Okay, let's say that the prince got turned into a beast when he was 18, and he falls in love with Belle when he's 21. He's been a beast for three years. Everyone in the castle has been an object for 3 years. But it has seemed longer to everyone in the castle. Lumiere thinks it has been 10 years because he has seen 10 winters/springs/summers/autumns pass. But so what? Maybe the weather in the vicinity of the castle, thanks to the spell, is unnaturally freaky. Maybe the castle residents have seen 10 winters and maybe their days and nights are a bit wacky, too. So basically the residents of the castle age according to outside time, but they have more time than outside time, within the castle. So the prince has only aged 3 years according to outside time, but it has felt like longer. And Chip was turned into a teacup when he was, perhaps, 2, and is now 5.

Well... I guess it doesn't make a whole lot of sense, unless, of course, you're me. Oh well. Hey, so I have some other fun Beauty and the Beast stuff for you. Let's talk about Gaston.

I used to like Gaston a whole lot. Not sure why, exactly... maybe because he could scale rooftops without breaking a sweat... or because he suffered from a case of unrequited love... you gotta sympathize. So for a while I was convinced that there should be a new sequel, titled: Beauty & The Beast: Gaston's Revenge, in which we discover that Gaston survived the plunge into the ravine (maybe he landed in the water, and hey, he's tough!), climbed his way back out, and has been stalking Belle and Prince Dijon (I named him that. It's French. Hey, it's better than "Ug," okay?), and is crazy-angry that Belle and Dijon are now married. So he plots his revenge, kidnaps Belle, and then there's a duel... because there always needs to be a duel... and, in the end, realizes he's just a big loser, and marries one of the ditz triplets.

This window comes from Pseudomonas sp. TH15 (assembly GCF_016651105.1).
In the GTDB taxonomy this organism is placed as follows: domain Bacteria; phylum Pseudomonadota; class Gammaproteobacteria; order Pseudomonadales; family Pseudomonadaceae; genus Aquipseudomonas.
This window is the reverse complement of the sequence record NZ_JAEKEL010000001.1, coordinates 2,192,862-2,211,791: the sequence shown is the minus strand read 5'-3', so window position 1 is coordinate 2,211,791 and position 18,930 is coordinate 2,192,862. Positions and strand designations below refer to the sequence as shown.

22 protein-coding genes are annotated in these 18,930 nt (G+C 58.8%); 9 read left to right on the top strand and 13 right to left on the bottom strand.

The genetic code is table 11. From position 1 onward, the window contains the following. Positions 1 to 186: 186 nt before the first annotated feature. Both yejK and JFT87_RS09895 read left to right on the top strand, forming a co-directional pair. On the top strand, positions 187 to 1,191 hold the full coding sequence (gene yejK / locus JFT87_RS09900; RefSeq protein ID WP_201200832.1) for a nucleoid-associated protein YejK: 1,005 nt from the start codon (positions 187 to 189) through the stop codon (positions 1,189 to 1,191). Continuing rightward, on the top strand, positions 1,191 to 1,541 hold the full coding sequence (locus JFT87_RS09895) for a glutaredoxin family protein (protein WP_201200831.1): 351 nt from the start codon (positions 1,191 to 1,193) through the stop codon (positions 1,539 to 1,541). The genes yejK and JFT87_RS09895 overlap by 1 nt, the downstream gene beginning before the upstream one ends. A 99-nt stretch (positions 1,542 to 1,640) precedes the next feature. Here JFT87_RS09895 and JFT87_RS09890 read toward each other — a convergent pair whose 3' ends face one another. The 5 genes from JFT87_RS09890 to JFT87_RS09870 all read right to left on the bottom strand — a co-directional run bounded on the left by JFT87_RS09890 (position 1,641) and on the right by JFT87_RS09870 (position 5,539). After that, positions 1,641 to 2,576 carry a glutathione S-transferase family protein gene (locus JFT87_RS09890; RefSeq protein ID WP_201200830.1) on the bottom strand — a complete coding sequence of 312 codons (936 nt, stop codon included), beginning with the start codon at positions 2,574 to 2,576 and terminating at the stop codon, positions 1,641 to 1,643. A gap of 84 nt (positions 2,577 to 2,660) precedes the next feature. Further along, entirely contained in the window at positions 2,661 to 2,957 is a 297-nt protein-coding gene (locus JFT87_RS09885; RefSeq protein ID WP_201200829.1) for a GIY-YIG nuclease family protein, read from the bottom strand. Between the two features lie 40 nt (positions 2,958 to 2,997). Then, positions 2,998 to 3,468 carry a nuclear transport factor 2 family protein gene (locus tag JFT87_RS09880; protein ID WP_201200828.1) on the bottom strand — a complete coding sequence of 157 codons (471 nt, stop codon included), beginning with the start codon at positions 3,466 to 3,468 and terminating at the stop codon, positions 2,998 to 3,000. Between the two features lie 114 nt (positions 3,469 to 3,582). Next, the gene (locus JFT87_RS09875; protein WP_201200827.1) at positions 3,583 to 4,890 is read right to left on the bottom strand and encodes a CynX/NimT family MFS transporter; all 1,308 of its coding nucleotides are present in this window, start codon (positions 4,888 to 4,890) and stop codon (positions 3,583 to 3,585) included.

But happy endings just aren't to be had. While watching the commentary on the DVD, I learned about this little frame...

... skulls, man. Skulls. I'm sorry, folks, but you just can't argue with something like this. Gaston is undoubtedly no more. There's just no denying it. It's so sad... but really, Gaston lost all my lovin' after I realized what an utter jerk he was for stabbing the beast... I mean, anger is one thing, but violence is quite rude.

Another thing I discovered while watching the commentary was that they had to change some of the artwork in the film when they did the special edition. So if you have the DVD and watch the original scene with the Beast getting towel-dried, you'll see this...

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...and if you watch the same scene on the extended/special edition track, you'll see this...

Mainly because in that Human Again song on the special edition track, the castle objects tidy his room; whereas in the original film, they're lazy slackers and they don't. Oh, but get this. The DVD has one thing that bothers me. There's a scene on the VHS tape (and, as I've heard, on the version they air on TV) where the Beast stutters -- it's during the scene where he's in the dungeon talking to Belle.

VHS version: "You wanna-wanna stay in the tower?"

DVD version ("original" and special edition): "You wanna stay in the tower?"

Now, I may be off, here, but I think that when a girl has spent 10 years hearing a track where the Beast stutters in that spot, you should not go and take the stuttering out... even if it was an audio flaw. Obviously it annoyed somebody at Disney, and that's why it was changed, but really. Oooh, or maybe they got complaints from a speech-impediment organization. Cuz, you know, complaints are why they changed the wording in the "Arabian Nights" song from Aladdin and changed the sort-of-sexually-suggestive clamshell Little Mermaid box. Oh, heck. I don't even care why they did it, but I think it's dumb. The Beast has practically just laid eyes on a woman who he will soon call "beautiful" and, you know, fall in love with. If he wants to stutter, let him stutter.

And that, folks, is all I have to say about Beauty and the Beast for now... hope you enjoyed. Now go watch it.

(Originally published on my website on April 12, 2003.)